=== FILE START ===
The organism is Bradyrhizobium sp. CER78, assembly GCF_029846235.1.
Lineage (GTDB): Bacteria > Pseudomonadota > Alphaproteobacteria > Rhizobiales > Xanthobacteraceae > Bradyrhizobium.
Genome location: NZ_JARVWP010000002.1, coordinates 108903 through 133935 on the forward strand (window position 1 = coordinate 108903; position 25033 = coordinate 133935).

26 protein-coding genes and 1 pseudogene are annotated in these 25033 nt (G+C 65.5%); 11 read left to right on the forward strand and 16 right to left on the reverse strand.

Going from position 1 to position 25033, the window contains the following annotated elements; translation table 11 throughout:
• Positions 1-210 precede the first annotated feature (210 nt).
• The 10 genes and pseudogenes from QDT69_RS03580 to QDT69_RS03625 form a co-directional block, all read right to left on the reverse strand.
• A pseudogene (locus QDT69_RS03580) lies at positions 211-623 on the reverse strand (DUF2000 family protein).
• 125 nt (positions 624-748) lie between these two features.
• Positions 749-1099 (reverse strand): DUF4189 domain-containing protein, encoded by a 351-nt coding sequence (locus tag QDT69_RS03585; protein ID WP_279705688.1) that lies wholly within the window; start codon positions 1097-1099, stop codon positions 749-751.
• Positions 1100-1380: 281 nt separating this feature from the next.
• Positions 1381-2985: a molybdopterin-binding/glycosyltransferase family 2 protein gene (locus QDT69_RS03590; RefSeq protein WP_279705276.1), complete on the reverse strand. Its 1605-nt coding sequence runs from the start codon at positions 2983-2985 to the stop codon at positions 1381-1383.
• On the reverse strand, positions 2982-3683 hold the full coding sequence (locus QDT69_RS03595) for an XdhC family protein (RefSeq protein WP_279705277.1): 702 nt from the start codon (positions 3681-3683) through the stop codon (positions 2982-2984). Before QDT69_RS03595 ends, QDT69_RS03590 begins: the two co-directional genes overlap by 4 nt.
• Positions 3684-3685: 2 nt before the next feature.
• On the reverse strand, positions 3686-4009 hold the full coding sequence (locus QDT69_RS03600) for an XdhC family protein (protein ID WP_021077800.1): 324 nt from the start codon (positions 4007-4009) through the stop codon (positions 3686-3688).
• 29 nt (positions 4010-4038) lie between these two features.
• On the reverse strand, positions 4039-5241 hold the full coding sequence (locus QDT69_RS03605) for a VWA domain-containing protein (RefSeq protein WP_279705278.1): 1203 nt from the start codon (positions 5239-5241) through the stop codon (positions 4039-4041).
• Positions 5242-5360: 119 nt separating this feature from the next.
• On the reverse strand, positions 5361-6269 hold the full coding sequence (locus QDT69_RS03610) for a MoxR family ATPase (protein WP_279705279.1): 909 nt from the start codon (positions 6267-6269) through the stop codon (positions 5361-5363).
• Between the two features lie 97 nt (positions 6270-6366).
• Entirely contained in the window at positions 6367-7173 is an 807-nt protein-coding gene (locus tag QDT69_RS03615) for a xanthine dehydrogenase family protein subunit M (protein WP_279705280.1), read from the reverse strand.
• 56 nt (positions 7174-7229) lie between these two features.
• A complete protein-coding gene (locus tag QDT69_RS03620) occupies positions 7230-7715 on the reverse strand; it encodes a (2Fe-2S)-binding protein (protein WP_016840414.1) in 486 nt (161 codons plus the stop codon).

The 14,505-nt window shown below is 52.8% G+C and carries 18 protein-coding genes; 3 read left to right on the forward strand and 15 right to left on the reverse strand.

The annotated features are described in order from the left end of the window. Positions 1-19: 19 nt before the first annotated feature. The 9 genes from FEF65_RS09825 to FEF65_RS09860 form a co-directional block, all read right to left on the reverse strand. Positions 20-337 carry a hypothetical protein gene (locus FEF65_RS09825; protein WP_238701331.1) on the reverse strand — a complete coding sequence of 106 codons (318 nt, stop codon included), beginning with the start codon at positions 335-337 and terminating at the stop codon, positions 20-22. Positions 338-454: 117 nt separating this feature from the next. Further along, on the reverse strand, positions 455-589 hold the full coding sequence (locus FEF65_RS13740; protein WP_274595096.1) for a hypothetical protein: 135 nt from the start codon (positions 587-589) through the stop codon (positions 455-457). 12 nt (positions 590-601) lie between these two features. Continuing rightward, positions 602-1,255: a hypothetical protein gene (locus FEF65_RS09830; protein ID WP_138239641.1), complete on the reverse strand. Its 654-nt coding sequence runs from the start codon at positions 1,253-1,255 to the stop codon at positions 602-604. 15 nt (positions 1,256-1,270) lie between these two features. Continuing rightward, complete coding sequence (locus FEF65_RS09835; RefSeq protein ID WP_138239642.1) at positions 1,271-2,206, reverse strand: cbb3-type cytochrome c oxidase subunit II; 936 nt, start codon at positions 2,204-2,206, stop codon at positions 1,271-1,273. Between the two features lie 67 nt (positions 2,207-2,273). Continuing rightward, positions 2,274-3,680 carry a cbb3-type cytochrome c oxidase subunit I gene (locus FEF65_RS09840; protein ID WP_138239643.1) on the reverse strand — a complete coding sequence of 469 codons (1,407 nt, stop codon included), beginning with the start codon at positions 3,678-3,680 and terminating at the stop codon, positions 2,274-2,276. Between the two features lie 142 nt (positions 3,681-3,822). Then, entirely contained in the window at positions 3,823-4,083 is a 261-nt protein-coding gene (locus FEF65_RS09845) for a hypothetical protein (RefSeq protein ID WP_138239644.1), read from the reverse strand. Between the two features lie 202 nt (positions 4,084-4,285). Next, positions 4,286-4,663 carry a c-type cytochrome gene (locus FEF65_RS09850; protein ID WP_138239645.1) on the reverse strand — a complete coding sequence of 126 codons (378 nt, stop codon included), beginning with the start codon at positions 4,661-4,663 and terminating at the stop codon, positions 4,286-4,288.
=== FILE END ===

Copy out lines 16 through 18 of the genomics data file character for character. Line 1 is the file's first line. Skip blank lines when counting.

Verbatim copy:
• 29 nt (positions 4010-4038) lie between these two features.
• On the reverse strand, positions 4039-5241 hold the full coding sequence (locus QDT69_RS03605) for a VWA domain-containing protein (RefSeq protein WP_279705278.1): 1203 nt from the start codon (positions 5239-5241) through the stop codon (positions 4039-4041).
• Positions 5242-5360: 119 nt separating this feature from the next.